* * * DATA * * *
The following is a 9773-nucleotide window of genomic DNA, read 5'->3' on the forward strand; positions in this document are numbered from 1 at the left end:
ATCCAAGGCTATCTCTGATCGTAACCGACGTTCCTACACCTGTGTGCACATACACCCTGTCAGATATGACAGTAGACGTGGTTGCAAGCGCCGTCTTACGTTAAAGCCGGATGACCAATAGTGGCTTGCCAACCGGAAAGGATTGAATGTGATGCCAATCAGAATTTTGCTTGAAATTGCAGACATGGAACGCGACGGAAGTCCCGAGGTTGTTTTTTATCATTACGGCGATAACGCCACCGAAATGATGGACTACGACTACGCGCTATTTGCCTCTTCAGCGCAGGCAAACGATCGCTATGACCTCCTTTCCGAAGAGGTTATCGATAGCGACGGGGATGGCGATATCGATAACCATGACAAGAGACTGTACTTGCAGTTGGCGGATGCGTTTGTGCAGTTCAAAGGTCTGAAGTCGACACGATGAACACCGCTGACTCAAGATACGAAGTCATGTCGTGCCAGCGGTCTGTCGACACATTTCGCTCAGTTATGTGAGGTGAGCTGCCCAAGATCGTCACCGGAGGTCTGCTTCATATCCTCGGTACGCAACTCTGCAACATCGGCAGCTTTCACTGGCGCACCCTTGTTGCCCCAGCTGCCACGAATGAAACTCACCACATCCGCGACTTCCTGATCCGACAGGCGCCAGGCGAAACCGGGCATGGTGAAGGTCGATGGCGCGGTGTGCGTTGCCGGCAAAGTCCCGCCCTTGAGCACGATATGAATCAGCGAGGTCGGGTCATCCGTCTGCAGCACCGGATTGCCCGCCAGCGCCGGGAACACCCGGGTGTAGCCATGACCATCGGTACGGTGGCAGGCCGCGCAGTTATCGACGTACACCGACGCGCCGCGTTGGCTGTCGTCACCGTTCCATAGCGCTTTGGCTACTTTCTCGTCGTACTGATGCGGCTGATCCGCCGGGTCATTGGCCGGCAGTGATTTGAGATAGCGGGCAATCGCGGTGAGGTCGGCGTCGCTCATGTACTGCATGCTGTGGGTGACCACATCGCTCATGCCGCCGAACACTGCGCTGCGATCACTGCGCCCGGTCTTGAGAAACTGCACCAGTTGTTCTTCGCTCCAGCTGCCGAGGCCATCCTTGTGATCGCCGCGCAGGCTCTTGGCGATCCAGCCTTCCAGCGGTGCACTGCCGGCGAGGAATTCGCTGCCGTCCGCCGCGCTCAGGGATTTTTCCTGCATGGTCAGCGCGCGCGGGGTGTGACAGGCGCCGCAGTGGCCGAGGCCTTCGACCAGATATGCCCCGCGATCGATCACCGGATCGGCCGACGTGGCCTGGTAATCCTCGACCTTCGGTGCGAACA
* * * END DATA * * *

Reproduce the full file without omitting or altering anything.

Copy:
The following is a 9773-nucleotide window of genomic DNA, read 5'->3' on the forward strand; positions in this document are numbered from 1 at the left end:
ATCCAAGGCTATCTCTGATCGTAACCGACGTTCCTACACCTGTGTGCACATACACCCTGTCAGATATGACAGTAGACGTGGTTGCAAGCGCCGTCTTACGTTAAAGCCGGATGACCAATAGTGGCTTGCCAACCGGAAAGGATTGAATGTGATGCCAATCAGAATTTTGCTTGAAATTGCAGACATGGAACGCGACGGAAGTCCCGAGGTTGTTTTTTATCATTACGGCGATAACGCCACCGAAATGATGGACTACGACTACGCGCTATTTGCCTCTTCAGCGCAGGCAAACGATCGCTATGACCTCCTTTCCGAAGAGGTTATCGATAGCGACGGGGATGGCGATATCGATAACCATGACAAGAGACTGTACTTGCAGTTGGCGGATGCGTTTGTGCAGTTCAAAGGTCTGAAGTCGACACGATGAACACCGCTGACTCAAGATACGAAGTCATGTCGTGCCAGCGGTCTGTCGACACATTTCGCTCAGTTATGTGAGGTGAGCTGCCCAAGATCGTCACCGGAGGTCTGCTTCATATCCTCGGTACGCAACTCTGCAACATCGGCAGCTTTCACTGGCGCACCCTTGTTGCCCCAGCTGCCACGAATGAAACTCACCACATCCGCGACTTCCTGATCCGACAGGCGCCAGGCGAAACCGGGCATGGTGAAGGTCGATGGCGCGGTGTGCGTTGCCGGCAAAGTCCCGCCCTTGAGCACGATATGAATCAGCGAGGTCGGGTCATCCGTCTGCAGCACCGGATTGCCCGCCAGCGCCGGGAACACCCGGGTGTAGCCATGACCATCGGTACGGTGGCAGGCCGCGCAGTTATCGACGTACACCGACGCGCCGCGTTGGCTGTCGTCACCGTTCCATAGCGCTTTGGCTACTTTCTCGTCGTACTGATGCGGCTGATCCGCCGGGTCATTGGCCGGCAGTGATTTGAGATAGCGGGCAATCGCGGTGAGGTCGGCGTCGCTCATGTACTGCATGCTGTGGGTGACCACATCGCTCATGCCGCCGAACACTGCGCTGCGATCACTGCGCCCGGTCTTGAGAAACTGCACCAGTTGTTCTTCGCTCCAGCTGCCGAGGCCATCCTTGTGATCGCCGCGCAGGCTCTTGGCGATCCAGCCTTCCAGCGGTGCACTGCCGGCGAGGAATTCGCTGCCGTCCGCCGCGCTCAGGGATTTTTCCTGCATGGTCAGCGCGCGCGGGGTGTGACAGGCGCCGCAGTGGCCGAGGCCTTCGACCAGATATGCCCCGCGATCGATCACCGGATCGGCCGACGTGGCCTGGTAATCCTCGACCTTCGGTGCGAACA